Returning your car at the end of your lease agreement can feel like navigating uncharted waters. Let us guide you through the process with this step-by-step explanation of our end-of-contract approach.
Returning your Tusker car
Before we take your car away, each vehicle undergoes an inspection by one of our trained inspectors. All evaluations take place between 8am and 6pm and we recommend that drivers are present to ensure you agree with our findings.
Before the inspection you’ll need to ensure you have:
- Cleaned your car inside and out
- The full set of keys including master and spare
- The locking wheel nut key if originally supplied
- Supplied a quarter of a tank of fuel or a full charge for an electric vehicle
- Provided the load cover if originally supplied
Your car will be inspected in line with the British Vehicle Leasing and Renting Association (BVLRA) fair wear and tear guidelines. Any damage outside these specifications will be charged and may be invoiced to your employer. The vehicle won’t be repaired before it’s remarketed, so any charge will reflect the value that Tusker will lose on the re-sale of the vehicle.
What is the BVLRA?
The British Vehicle Leasing and Rental Association, otherwise known as the BVRLA, is the trade body for companies who rent and lease cars. We have voluntarily signed up to their code of conduct which means Tusker and all our drivers need to comply with the BVLRA’s regulations and guidelines.
What does this mean for you? If you don’t agree with our inspection or approach, the BVLRA will investigate any code of conduct breach.
What’s classed as fair wear and tear?
Damaging your car is always stressful, however not all damage will result in additional charges. The kinds of fair wear and tear that are acceptable include:
- Small scuffs to alloys within acceptable size limits
- Paintwork surface scratches that don’t go through to the metal
- Small chips to the paintwork within acceptable limits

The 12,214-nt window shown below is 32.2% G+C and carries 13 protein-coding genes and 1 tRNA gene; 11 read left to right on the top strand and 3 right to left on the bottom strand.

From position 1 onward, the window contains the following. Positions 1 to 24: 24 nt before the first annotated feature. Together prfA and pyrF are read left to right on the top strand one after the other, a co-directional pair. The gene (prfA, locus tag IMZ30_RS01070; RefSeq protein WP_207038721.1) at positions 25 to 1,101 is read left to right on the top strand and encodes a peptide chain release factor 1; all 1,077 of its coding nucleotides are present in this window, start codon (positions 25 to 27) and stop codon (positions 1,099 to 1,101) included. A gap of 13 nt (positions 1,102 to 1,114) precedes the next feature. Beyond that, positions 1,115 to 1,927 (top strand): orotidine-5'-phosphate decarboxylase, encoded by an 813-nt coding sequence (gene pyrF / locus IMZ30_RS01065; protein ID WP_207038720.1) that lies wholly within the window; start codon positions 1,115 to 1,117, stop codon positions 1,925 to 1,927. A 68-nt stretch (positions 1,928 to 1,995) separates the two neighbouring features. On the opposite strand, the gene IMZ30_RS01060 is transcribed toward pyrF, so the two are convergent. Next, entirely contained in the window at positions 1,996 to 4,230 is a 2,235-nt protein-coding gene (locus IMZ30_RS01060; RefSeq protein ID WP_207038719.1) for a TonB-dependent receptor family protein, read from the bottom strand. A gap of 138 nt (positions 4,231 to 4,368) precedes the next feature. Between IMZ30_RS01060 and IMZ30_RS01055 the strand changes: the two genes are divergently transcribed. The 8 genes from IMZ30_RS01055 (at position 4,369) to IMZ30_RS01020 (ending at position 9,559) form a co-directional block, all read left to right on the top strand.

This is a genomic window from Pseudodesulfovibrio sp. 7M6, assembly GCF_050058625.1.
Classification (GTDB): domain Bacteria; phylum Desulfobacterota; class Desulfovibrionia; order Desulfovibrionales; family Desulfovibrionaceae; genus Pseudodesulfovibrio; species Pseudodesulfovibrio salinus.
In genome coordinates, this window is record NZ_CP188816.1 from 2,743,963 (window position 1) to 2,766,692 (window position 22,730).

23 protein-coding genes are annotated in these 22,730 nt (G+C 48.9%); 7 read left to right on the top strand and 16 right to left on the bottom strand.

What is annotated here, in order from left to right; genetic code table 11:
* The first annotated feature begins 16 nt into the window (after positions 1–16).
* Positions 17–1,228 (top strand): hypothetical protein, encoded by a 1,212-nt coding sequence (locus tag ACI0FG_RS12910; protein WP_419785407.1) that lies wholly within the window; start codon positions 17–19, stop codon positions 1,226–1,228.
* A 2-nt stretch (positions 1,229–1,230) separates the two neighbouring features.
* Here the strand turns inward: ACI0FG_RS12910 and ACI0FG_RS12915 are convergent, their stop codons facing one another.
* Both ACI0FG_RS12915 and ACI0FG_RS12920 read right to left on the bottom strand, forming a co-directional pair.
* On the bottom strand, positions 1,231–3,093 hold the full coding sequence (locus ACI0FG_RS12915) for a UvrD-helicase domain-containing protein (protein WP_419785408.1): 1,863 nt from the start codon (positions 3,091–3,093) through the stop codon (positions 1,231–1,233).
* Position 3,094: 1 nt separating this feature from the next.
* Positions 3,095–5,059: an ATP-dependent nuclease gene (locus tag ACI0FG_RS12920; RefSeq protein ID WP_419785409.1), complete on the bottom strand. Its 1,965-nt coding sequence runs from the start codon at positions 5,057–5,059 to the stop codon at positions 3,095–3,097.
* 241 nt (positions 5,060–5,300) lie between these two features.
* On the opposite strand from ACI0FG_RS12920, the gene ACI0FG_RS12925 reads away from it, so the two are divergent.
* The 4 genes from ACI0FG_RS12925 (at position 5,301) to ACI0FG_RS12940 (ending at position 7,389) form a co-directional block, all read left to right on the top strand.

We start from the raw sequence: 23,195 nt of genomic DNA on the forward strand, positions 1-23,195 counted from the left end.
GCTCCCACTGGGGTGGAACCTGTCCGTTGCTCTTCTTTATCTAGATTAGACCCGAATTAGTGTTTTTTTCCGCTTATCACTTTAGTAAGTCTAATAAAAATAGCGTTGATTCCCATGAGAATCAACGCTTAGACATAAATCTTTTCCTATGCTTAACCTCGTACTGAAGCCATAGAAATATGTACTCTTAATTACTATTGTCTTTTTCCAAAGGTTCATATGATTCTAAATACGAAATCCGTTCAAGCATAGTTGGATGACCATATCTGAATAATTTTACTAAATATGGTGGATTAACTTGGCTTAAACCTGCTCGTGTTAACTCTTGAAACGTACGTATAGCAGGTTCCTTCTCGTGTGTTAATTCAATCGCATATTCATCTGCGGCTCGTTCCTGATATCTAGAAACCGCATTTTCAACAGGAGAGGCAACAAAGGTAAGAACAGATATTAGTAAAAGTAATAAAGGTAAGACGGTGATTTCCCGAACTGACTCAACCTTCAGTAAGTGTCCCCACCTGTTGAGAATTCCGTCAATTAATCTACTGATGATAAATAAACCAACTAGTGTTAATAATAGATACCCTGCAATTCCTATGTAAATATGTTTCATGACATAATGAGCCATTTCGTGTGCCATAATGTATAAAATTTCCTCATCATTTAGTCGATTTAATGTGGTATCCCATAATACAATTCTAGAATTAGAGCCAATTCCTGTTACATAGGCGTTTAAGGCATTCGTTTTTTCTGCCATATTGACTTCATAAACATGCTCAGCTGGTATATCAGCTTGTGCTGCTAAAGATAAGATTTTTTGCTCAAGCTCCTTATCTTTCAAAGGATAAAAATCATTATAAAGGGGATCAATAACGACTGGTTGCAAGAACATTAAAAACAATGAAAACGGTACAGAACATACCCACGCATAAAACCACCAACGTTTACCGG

Damage that falls outside of fair wear and tear includes but is not limited to:
- Heavily scuffed alloys
- Scrapes to the paintwork
- Large dents of 10mm or more
Take a look at our video to see what these acceptable and unacceptable damages look like on a vehicle.
Ensuring your vehicle is roadworthy
As you might expect, Tusker also asks drivers to ensure their car is returned in a roadworthy state. Issues that would make your car unroadworthy include but are not limited to:
- An out of date MOT
- A flat battery
- Low tyre tread
- Punctured tyres
- Warning lights displayed on the dashboard
Ensuring your car is in a roadworthy condition on the date of collection will speed up inspection and collection.
Depending on your plan, you may be able to get any problems resolved for no additional cost. If your plan doesn’t include maintenance and repairs you have the option to arrange your own restoration.
Rectifying damage before return
If you have damaged your car, you might want to prepare it for return by making repairs. We’d recommend that you do this via a Tusker insurance claim. Although this will be subject to excess, it could be cheaper than returning the car without repair.
Alternatively, you can arrange repairs through a Tusker approved garage or, as long as the repairs are carried out to an approved standard, another reputable garage.
If the repair is deemed poor, it’s possible a loss of value charge may still be made. In this case you’ll receive an email outlining the cost and the reason for the charge and the fee will be sent to your employer.
Should you wish to challenge any charges, feel free to do so by responding to the email and we’ll look into your claim.
Tusker makes returning your car at the end of your contract quick, easy and straightforward with protection built in for all our customers.
For further information on our end-of-contract process or to get answers to any queries, please contact our Customer Service team on 0333 400 2020.